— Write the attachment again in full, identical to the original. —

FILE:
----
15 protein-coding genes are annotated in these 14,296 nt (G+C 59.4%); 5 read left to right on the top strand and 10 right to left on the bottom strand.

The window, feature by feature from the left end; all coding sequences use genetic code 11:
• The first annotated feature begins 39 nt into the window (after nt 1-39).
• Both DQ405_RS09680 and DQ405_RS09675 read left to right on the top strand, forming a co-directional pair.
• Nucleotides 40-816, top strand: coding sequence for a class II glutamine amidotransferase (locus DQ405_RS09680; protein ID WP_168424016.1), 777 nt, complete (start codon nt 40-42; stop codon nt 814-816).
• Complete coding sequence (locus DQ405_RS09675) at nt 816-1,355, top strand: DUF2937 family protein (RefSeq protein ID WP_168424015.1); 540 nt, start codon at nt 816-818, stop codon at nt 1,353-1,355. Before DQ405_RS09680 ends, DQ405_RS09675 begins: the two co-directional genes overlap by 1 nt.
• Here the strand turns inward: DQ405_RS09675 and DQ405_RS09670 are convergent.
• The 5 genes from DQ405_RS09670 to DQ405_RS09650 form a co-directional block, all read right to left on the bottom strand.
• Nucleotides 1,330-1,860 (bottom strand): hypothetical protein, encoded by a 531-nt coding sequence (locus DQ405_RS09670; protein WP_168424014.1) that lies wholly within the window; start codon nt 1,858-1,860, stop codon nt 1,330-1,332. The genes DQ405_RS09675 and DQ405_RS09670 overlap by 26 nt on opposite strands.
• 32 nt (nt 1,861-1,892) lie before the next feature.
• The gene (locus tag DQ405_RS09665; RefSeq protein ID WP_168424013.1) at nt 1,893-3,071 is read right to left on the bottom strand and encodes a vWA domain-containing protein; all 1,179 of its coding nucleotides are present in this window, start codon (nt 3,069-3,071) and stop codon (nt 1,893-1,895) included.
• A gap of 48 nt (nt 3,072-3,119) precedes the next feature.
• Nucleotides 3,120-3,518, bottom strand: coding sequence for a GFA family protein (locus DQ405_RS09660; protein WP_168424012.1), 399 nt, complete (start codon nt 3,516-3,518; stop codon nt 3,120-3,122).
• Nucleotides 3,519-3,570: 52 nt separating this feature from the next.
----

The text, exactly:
15 protein-coding genes are annotated in these 14,296 nt (G+C 59.4%); 5 read left to right on the top strand and 10 right to left on the bottom strand.

The window, feature by feature from the left end; all coding sequences use genetic code 11:
• The first annotated feature begins 39 nt into the window (after nt 1-39).
• Both DQ405_RS09680 and DQ405_RS09675 read left to right on the top strand, forming a co-directional pair.
• Nucleotides 40-816, top strand: coding sequence for a class II glutamine amidotransferase (locus DQ405_RS09680; protein ID WP_168424016.1), 777 nt, complete (start codon nt 40-42; stop codon nt 814-816).
• Complete coding sequence (locus DQ405_RS09675) at nt 816-1,355, top strand: DUF2937 family protein (RefSeq protein ID WP_168424015.1); 540 nt, start codon at nt 816-818, stop codon at nt 1,353-1,355. Before DQ405_RS09680 ends, DQ405_RS09675 begins: the two co-directional genes overlap by 1 nt.
• Here the strand turns inward: DQ405_RS09675 and DQ405_RS09670 are convergent.
• The 5 genes from DQ405_RS09670 to DQ405_RS09650 form a co-directional block, all read right to left on the bottom strand.
• Nucleotides 1,330-1,860 (bottom strand): hypothetical protein, encoded by a 531-nt coding sequence (locus DQ405_RS09670; protein WP_168424014.1) that lies wholly within the window; start codon nt 1,858-1,860, stop codon nt 1,330-1,332. The genes DQ405_RS09675 and DQ405_RS09670 overlap by 26 nt on opposite strands.
• 32 nt (nt 1,861-1,892) lie before the next feature.
• The gene (locus tag DQ405_RS09665; RefSeq protein ID WP_168424013.1) at nt 1,893-3,071 is read right to left on the bottom strand and encodes a vWA domain-containing protein; all 1,179 of its coding nucleotides are present in this window, start codon (nt 3,069-3,071) and stop codon (nt 1,893-1,895) included.
• A gap of 48 nt (nt 3,072-3,119) precedes the next feature.
• Nucleotides 3,120-3,518, bottom strand: coding sequence for a GFA family protein (locus DQ405_RS09660; protein WP_168424012.1), 399 nt, complete (start codon nt 3,516-3,518; stop codon nt 3,120-3,122).
• Nucleotides 3,519-3,570: 52 nt separating this feature from the next.